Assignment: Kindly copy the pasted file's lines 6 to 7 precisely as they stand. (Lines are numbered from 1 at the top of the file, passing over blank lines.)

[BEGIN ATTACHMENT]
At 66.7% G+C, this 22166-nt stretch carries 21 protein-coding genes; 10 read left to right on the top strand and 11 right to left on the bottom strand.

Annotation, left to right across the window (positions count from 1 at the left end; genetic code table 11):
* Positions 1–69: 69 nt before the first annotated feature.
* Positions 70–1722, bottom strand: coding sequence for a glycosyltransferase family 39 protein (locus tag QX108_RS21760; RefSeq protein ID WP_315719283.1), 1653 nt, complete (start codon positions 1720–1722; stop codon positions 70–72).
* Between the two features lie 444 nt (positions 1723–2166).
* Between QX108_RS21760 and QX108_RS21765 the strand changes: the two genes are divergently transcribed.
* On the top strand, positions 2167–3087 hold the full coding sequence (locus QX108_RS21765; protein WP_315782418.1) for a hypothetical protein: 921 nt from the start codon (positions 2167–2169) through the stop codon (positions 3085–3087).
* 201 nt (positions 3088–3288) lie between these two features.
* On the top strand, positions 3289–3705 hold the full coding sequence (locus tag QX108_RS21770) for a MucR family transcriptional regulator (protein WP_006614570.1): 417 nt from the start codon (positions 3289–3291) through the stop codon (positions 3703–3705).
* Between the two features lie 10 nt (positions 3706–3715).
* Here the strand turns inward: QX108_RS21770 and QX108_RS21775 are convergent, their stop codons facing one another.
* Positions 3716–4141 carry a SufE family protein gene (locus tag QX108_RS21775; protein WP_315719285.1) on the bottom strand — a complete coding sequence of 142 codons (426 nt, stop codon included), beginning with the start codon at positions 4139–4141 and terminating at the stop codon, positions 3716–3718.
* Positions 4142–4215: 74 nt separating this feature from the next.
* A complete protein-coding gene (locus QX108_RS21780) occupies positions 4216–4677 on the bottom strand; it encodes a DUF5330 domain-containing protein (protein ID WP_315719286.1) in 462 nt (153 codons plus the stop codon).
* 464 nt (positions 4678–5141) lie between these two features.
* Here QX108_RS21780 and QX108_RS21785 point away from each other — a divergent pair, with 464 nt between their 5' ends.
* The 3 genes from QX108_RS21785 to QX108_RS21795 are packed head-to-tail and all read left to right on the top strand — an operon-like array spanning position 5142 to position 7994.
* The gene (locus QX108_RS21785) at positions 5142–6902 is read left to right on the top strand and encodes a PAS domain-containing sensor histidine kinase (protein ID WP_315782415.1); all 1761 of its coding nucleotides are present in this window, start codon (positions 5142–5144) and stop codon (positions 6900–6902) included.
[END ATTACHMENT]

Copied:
* Between QX108_RS21760 and QX108_RS21765 the strand changes: the two genes are divergently transcribed.
* On the top strand, positions 2167–3087 hold the full coding sequence (locus QX108_RS21765; protein WP_315782418.1) for a hypothetical protein: 921 nt from the start codon (positions 2167–2169) through the stop codon (positions 3085–3087).